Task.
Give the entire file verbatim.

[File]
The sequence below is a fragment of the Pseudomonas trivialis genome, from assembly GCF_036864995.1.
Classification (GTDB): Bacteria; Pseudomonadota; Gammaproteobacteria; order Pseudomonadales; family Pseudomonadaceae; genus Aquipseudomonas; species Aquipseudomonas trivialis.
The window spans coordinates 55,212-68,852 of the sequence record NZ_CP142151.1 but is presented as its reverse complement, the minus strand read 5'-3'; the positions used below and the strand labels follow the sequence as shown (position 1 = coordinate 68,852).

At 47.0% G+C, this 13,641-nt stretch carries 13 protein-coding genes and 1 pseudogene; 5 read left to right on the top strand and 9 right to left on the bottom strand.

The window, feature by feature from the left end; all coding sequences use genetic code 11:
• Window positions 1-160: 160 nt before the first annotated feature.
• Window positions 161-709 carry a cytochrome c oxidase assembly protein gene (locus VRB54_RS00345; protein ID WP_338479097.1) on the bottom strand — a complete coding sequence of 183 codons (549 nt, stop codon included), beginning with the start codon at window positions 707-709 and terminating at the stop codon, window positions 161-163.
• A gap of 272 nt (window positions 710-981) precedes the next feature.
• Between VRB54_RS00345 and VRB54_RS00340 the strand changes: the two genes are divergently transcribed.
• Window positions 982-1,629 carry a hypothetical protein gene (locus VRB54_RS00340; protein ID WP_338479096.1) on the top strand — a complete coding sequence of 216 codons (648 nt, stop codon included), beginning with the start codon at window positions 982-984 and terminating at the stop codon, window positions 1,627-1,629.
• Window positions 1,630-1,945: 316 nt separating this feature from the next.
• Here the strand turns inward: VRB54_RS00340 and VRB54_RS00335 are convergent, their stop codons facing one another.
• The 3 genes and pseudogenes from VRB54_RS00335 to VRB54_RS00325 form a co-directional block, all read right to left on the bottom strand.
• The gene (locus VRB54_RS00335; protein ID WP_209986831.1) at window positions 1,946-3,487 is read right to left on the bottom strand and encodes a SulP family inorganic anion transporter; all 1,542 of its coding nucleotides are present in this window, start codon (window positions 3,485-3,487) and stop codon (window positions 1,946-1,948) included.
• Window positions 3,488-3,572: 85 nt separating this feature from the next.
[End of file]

The sequence below is a fragment of the Pseudomonas trivialis genome, from assembly GCF_036864995.1.
Classification (GTDB): Bacteria; Pseudomonadota; Gammaproteobacteria; order Pseudomonadales; family Pseudomonadaceae; genus Aquipseudomonas; species Aquipseudomonas trivialis.
The window spans coordinates 55,212-68,852 of the sequence record NZ_CP142151.1 but is presented as its reverse complement, the minus strand read 5'-3'; the positions used below and the strand labels follow the sequence as shown (position 1 = coordinate 68,852).

At 47.0% G+C, this 13,641-nt stretch carries 13 protein-coding genes and 1 pseudogene; 5 read left to right on the top strand and 9 right to left on the bottom strand.

The window, feature by feature from the left end; all coding sequences use genetic code 11:
• Window positions 1-160: 160 nt before the first annotated feature.
• Window positions 161-709 carry a cytochrome c oxidase assembly protein gene (locus VRB54_RS00345; protein ID WP_338479097.1) on the bottom strand — a complete coding sequence of 183 codons (549 nt, stop codon included), beginning with the start codon at window positions 707-709 and terminating at the stop codon, window positions 161-163.
• A gap of 272 nt (window positions 710-981) precedes the next feature.
• Between VRB54_RS00345 and VRB54_RS00340 the strand changes: the two genes are divergently transcribed.
• Window positions 982-1,629 carry a hypothetical protein gene (locus VRB54_RS00340; protein ID WP_338479096.1) on the top strand — a complete coding sequence of 216 codons (648 nt, stop codon included), beginning with the start codon at window positions 982-984 and terminating at the stop codon, window positions 1,627-1,629.
• Window positions 1,630-1,945: 316 nt separating this feature from the next.
• Here the strand turns inward: VRB54_RS00340 and VRB54_RS00335 are convergent, their stop codons facing one another.
• The 3 genes and pseudogenes from VRB54_RS00335 to VRB54_RS00325 form a co-directional block, all read right to left on the bottom strand.
• The gene (locus VRB54_RS00335; protein ID WP_209986831.1) at window positions 1,946-3,487 is read right to left on the bottom strand and encodes a SulP family inorganic anion transporter; all 1,542 of its coding nucleotides are present in this window, start codon (window positions 3,485-3,487) and stop codon (window positions 1,946-1,948) included.
• Window positions 3,488-3,572: 85 nt separating this feature from the next.